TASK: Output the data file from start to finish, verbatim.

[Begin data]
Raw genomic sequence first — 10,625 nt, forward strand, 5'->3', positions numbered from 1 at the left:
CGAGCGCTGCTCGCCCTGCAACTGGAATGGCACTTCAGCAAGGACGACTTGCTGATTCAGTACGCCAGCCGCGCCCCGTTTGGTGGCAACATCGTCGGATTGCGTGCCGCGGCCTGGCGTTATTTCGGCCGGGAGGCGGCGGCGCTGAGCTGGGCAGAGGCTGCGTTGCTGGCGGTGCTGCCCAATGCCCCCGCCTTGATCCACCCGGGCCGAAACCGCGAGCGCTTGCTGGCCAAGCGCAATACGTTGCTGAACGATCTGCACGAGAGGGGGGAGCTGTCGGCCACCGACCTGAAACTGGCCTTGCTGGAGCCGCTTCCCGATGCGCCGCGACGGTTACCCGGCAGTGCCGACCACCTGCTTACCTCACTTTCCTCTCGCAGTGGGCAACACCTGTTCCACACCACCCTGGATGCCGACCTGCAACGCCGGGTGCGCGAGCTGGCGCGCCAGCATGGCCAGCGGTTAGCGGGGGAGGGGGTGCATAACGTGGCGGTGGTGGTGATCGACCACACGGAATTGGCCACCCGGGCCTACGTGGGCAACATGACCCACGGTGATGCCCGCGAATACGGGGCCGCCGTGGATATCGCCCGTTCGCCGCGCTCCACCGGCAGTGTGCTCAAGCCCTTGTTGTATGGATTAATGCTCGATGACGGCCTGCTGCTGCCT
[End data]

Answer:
Raw genomic sequence first — 10,625 nt, forward strand, 5'->3', positions numbered from 1 at the left:
CGAGCGCTGCTCGCCCTGCAACTGGAATGGCACTTCAGCAAGGACGACTTGCTGATTCAGTACGCCAGCCGCGCCCCGTTTGGTGGCAACATCGTCGGATTGCGTGCCGCGGCCTGGCGTTATTTCGGCCGGGAGGCGGCGGCGCTGAGCTGGGCAGAGGCTGCGTTGCTGGCGGTGCTGCCCAATGCCCCCGCCTTGATCCACCCGGGCCGAAACCGCGAGCGCTTGCTGGCCAAGCGCAATACGTTGCTGAACGATCTGCACGAGAGGGGGGAGCTGTCGGCCACCGACCTGAAACTGGCCTTGCTGGAGCCGCTTCCCGATGCGCCGCGACGGTTACCCGGCAGTGCCGACCACCTGCTTACCTCACTTTCCTCTCGCAGTGGGCAACACCTGTTCCACACCACCCTGGATGCCGACCTGCAACGCCGGGTGCGCGAGCTGGCGCGCCAGCATGGCCAGCGGTTAGCGGGGGAGGGGGTGCATAACGTGGCGGTGGTGGTGATCGACCACACGGAATTGGCCACCCGGGCCTACGTGGGCAACATGACCCACGGTGATGCCCGCGAATACGGGGCCGCCGTGGATATCGCCCGTTCGCCGCGCTCCACCGGCAGTGTGCTCAAGCCCTTGTTGTATGGATTAATGCTCGATGACGGCCTGCTGCTGCCT